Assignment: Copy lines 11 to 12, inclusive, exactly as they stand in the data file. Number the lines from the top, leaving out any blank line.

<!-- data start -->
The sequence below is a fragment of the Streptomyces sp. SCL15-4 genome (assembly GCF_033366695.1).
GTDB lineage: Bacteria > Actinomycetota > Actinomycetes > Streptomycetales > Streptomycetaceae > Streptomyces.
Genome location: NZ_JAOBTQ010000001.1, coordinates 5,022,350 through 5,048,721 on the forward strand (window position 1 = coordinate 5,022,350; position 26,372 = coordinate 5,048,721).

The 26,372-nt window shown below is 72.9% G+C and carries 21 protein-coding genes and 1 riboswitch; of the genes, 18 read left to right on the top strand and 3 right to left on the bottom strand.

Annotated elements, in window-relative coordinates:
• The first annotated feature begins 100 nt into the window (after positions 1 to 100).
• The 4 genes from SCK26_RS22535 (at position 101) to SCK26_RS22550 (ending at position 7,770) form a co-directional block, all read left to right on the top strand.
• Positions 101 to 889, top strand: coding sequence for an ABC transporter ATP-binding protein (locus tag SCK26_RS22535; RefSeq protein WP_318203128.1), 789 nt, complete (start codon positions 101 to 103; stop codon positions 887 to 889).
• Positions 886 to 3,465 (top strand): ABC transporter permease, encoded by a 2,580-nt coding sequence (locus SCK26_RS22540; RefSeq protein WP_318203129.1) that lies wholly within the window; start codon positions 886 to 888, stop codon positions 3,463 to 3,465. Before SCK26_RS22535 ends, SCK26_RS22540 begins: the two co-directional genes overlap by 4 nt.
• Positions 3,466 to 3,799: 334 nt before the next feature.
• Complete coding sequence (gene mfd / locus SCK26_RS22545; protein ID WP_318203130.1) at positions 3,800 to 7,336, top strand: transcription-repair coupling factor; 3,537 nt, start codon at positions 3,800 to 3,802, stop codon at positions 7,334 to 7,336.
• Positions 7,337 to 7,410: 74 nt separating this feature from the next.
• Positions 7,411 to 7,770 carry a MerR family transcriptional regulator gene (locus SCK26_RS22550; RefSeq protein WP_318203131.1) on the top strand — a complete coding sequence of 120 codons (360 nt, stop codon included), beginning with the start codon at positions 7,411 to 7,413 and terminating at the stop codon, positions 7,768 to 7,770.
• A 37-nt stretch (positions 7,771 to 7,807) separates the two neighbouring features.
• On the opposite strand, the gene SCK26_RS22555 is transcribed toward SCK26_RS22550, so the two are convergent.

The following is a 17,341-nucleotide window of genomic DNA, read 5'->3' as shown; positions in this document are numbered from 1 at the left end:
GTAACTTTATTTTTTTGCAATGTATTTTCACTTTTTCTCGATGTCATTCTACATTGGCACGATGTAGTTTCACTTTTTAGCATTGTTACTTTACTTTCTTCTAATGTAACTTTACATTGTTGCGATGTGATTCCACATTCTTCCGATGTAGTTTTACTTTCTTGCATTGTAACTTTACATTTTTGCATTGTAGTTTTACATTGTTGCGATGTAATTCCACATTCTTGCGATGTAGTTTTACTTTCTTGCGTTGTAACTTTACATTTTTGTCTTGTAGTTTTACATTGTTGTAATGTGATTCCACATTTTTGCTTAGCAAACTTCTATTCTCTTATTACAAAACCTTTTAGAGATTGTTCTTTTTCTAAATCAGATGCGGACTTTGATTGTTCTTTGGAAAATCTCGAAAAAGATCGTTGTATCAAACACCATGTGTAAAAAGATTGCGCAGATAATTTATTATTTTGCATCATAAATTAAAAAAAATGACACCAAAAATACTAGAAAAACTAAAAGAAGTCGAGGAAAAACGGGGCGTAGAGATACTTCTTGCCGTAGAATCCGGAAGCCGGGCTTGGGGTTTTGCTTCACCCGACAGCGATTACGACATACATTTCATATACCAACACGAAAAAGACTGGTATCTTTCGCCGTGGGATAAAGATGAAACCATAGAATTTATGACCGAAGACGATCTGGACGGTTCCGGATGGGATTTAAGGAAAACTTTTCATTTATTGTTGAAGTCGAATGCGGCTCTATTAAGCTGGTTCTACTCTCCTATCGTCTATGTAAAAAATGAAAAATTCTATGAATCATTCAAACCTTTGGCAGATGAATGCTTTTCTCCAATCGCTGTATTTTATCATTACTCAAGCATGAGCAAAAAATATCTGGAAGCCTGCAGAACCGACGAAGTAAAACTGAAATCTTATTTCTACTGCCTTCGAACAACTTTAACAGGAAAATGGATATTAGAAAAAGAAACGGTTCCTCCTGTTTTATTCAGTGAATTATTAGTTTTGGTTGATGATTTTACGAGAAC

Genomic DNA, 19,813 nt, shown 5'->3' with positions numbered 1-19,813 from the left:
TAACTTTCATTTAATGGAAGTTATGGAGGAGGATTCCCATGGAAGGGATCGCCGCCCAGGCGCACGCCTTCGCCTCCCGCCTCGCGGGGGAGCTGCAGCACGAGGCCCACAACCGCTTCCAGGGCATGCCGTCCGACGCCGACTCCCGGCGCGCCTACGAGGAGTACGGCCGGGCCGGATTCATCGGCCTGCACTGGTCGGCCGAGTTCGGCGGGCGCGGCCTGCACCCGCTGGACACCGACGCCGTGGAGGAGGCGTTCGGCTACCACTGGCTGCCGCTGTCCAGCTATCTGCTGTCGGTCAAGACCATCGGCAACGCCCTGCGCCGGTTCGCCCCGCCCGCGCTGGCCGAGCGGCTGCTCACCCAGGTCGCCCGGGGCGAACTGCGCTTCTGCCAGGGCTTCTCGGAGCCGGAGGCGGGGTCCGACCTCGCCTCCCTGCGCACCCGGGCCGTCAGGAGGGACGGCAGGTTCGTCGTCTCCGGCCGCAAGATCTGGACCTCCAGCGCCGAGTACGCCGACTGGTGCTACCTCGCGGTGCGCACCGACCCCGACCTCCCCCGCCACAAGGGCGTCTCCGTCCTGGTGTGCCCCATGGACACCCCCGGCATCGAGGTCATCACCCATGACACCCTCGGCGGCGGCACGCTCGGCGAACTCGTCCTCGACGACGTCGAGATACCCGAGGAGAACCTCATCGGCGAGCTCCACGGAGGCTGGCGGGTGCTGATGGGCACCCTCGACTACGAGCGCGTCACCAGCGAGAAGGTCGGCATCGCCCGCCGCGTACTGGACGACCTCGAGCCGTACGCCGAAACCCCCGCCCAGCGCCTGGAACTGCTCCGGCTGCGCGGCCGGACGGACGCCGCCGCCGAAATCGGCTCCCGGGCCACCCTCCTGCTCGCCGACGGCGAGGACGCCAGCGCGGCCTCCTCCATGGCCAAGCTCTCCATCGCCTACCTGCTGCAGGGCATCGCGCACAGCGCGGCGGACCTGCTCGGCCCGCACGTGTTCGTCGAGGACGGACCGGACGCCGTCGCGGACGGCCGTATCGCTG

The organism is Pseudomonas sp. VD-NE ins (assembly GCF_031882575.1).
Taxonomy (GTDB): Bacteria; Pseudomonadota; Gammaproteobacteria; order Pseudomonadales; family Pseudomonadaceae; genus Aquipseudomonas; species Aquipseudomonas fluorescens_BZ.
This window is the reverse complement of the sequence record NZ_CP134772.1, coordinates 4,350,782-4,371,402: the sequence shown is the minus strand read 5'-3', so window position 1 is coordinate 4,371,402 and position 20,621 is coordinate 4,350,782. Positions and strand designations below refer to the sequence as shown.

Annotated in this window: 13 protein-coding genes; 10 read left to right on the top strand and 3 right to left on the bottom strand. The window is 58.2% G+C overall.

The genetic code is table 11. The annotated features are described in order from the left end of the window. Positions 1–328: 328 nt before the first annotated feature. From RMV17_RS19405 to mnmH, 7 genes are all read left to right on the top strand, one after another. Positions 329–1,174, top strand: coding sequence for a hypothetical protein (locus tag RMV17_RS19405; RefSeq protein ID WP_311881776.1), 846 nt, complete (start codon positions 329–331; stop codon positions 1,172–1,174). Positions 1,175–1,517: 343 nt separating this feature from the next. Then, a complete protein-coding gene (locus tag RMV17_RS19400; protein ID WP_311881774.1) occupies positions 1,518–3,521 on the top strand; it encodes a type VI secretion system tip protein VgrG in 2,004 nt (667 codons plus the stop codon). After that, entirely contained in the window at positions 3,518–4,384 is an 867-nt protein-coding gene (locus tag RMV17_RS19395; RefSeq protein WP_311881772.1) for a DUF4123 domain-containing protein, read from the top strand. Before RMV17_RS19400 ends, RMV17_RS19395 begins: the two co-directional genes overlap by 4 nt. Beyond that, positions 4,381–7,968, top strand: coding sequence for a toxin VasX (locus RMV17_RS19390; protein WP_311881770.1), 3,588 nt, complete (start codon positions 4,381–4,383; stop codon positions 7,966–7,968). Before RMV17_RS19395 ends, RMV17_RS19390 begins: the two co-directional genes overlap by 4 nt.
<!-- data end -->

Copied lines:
• Complete coding sequence (gene mfd / locus SCK26_RS22545; protein ID WP_318203130.1) at positions 3,800 to 7,336, top strand: transcription-repair coupling factor; 3,537 nt, start codon at positions 3,800 to 3,802, stop codon at positions 7,334 to 7,336.
• Positions 7,337 to 7,410: 74 nt separating this feature from the next.